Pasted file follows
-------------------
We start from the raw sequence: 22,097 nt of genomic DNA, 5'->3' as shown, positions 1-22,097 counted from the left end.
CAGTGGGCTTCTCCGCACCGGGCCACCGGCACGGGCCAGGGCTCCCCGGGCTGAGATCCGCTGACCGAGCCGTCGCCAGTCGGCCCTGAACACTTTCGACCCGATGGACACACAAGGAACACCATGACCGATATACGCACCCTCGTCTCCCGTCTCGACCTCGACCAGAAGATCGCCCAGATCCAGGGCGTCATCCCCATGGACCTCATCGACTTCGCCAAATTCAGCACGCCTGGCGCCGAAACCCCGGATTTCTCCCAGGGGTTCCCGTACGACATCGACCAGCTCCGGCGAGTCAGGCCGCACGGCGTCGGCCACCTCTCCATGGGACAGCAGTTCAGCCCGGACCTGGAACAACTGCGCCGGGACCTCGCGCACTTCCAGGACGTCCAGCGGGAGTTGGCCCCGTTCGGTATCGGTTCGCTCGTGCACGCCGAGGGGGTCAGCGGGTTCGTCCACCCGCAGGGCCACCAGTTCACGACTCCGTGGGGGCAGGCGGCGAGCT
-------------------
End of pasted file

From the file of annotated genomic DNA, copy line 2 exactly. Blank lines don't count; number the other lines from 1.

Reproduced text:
CAGTGGGCTTCTCCGCACCGGGCCACCGGCACGGGCCAGGGCTCCCCGGGCTGAGATCCGCTGACCGAGCCGTCGCCAGTCGGCCCTGAACACTTTCGACCCGATGGACACACAAGGAACACCATGACCGATATACGCACCCTCGTCTCCCGTCTCGACCTCGACCAGAAGATCGCCCAGATCCAGGGCGTCATCCCCATGGACCTCATCGACTTCGCCAAATTCAGCACGCCTGGCGCCGAAACCCCGGATTTCTCCCAGGGGTTCCCGTACGACATCGACCAGCTCCGGCGAGTCAGGCCGCACGGCGTCGGCCACCTCTCCATGGGACAGCAGTTCAGCCCGGACCTGGAACAACTGCGCCGGGACCTCGCGCACTTCCAGGACGTCCAGCGGGAGTTGGCCCCGTTCGGTATCGGTTCGCTCGTGCACGCCGAGGGGGTCAGCGGGTTCGTCCACCCGCAGGGCCACCAGTTCACGACTCCGTGGGGGCAGGCGGCGAGCT